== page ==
The current measles outbreaks have now taken over two major southern California Universities and are currently under quarantine as health officials might have been exposed to the virus. According to media reports, 198 are being quarantined at the Cal State Los Angeles, seventy-one students and 127 staff members may have been infected in a campus library.
Additional reports indicate that At the University of California, Los Angeles, 76 students, and six staff members are still at risk after a contagious student attended classes last week. Officials claim that the student who is infectious with measles attended his classes for three days straight putting hundreds at risk.
“It’s crazy to see that that’s happening in a place that I spend time studying. It was supposed to be eradicated,” stated Nolan Origer, a UCLA student.
Until the students and staff who are being quarantined prove their immunity through medical records.
“You need to stay at a specified location, and you need to stay there until such time that you are deemed as not likely to come down with the disease,” explained Dr. Muntu Davis, a lead health officer at the L.A. County Department of Public Health.
For example, the time one could have to wait could be between 24 hours to seven days. Just like the case with the student who entered the library at Cal State L.A., reportedly had contact with around 200 staff members and students that worked there.
“They say they have 2,000 visitors in that library a day. Most of them don’t sign in or out, so we have a lot of exposure to folks that we actually can’t identify,” claims Dr. Barbara Ferrer, L.A. County Department of Public Health director.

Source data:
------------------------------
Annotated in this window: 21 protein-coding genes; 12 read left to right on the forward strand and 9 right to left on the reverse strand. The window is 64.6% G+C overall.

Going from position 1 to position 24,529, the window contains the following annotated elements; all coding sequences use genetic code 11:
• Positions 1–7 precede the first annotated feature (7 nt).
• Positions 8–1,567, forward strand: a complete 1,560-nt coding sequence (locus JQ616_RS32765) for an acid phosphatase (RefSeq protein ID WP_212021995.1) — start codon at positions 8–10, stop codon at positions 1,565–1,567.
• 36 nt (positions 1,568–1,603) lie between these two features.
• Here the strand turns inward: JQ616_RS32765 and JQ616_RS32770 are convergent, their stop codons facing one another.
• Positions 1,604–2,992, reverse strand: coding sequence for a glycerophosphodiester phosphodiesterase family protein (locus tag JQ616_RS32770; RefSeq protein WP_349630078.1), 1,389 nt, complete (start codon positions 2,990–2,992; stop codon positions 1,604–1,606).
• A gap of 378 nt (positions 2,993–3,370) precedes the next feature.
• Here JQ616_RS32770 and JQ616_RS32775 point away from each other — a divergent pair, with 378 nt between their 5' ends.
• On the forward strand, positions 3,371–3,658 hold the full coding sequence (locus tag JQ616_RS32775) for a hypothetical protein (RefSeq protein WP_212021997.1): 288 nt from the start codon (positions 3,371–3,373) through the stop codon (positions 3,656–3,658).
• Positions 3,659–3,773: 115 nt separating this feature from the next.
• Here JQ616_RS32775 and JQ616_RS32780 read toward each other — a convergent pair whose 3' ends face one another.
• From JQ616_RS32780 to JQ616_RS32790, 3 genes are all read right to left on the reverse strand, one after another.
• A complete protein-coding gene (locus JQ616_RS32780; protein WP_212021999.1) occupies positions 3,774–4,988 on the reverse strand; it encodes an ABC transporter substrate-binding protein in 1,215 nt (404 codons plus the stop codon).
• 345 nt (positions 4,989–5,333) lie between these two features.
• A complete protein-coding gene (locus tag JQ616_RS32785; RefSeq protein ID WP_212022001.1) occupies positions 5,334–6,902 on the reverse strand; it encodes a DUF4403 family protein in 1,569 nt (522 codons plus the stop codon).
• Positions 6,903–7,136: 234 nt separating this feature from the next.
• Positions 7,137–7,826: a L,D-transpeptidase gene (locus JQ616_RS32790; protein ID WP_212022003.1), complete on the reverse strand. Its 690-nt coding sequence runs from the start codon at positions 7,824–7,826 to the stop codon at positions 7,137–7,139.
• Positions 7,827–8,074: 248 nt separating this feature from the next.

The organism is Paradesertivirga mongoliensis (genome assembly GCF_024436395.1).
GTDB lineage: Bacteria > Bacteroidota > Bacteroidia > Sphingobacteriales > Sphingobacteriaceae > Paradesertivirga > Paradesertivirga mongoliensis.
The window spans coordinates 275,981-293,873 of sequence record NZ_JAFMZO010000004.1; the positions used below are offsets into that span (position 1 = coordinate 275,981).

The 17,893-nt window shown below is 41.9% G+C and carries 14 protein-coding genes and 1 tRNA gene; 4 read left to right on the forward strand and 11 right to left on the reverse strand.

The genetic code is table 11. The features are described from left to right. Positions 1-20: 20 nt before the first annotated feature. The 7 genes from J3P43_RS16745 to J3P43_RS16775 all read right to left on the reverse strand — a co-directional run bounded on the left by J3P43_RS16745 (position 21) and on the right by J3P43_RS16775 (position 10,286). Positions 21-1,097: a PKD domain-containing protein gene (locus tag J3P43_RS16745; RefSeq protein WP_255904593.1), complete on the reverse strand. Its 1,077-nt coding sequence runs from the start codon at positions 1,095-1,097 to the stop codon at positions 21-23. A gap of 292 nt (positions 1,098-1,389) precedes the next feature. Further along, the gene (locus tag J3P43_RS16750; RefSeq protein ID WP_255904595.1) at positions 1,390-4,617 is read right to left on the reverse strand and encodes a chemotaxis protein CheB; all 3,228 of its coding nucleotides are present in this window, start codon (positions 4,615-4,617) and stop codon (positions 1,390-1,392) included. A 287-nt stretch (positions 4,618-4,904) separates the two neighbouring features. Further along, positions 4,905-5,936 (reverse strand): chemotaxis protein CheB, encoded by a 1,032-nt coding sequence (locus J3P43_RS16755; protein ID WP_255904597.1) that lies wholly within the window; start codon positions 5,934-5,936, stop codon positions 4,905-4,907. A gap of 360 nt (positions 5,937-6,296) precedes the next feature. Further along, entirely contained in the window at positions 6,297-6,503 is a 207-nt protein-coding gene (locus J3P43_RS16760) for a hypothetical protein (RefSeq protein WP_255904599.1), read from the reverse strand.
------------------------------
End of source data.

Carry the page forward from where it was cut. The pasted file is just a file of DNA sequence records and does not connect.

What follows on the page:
Meanwhile, at the Calfornia capitol on Wednesday, hundreds of protestors showed up for an anti-vaccine protest. The state which is highly populated has managed to keep its measles cases under control due to high vaccination rates, with 38 cases this year. However, nationwide the government had totaled 700 measles cases, three-quarters of the cases in New York state, which reportedly had the longest-lasting outbreaks since they eradicated it in 2000.
“I have been hyper-aware of all the symptoms and stuff. Like, I’ve been itchy, and I’m like, ‘do I have measles?’ I’ve been super worried,” said Sarah Kiamanesh, a UCLA student.
Both campuses have announced that the buildings are free of the virus and are no longer a threat to the student body. According to the state’s report, three-quarters of California’s known infected patients were either not vaccinated or did not receive the correct dose of the two vaccines.
The outbreak on both campuses is still an ongoing investigation.
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